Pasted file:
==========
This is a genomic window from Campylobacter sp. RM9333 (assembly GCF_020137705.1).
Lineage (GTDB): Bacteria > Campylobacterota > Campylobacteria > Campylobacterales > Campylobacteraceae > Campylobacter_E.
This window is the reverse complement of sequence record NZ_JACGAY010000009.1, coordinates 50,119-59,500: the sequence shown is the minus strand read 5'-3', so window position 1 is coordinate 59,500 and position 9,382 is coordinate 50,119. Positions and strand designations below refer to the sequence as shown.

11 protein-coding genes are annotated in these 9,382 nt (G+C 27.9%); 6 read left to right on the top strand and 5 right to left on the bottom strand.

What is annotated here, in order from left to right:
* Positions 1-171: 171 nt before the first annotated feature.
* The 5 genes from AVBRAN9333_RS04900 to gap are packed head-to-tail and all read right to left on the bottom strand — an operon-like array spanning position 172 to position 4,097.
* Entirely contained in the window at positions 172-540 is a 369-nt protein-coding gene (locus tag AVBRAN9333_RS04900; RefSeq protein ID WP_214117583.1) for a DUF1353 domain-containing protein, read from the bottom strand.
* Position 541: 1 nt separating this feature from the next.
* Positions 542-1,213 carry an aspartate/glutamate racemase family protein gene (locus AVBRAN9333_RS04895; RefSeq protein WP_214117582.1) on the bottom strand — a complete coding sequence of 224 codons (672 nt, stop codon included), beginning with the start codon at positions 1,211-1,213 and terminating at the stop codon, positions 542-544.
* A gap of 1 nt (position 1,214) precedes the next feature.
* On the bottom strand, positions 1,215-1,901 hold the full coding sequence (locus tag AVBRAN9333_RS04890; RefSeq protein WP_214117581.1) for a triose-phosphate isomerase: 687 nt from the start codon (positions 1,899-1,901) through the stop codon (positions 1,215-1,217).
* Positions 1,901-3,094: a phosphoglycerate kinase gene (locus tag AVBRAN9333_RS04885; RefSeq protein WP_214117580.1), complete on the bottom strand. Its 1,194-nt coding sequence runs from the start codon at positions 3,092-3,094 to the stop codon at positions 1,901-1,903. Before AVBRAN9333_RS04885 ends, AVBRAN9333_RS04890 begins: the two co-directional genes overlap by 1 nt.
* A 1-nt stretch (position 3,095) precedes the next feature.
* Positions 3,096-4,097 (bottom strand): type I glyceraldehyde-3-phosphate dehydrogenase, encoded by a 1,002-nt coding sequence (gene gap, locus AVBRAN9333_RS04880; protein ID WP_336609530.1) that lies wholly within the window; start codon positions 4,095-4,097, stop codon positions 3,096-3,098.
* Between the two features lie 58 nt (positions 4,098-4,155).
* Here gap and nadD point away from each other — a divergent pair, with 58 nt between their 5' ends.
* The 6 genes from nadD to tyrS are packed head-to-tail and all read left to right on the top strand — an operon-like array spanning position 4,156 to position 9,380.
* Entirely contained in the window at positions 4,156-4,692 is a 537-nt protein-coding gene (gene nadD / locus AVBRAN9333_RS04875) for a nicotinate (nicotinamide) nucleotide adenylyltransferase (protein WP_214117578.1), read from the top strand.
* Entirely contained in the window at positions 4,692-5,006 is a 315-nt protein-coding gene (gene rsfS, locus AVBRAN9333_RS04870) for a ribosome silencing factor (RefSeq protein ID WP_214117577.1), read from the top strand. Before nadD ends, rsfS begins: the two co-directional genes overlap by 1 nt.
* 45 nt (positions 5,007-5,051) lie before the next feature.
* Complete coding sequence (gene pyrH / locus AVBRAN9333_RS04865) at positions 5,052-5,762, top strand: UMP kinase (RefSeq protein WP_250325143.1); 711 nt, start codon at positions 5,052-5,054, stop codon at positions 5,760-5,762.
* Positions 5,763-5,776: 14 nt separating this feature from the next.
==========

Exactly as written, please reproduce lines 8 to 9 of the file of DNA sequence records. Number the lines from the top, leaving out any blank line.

* Entirely contained in the window at positions 172-540 is a 369-nt protein-coding gene (locus tag AVBRAN9333_RS04900; RefSeq protein ID WP_214117583.1) for a DUF1353 domain-containing protein, read from the bottom strand.
* Position 541: 1 nt separating this feature from the next.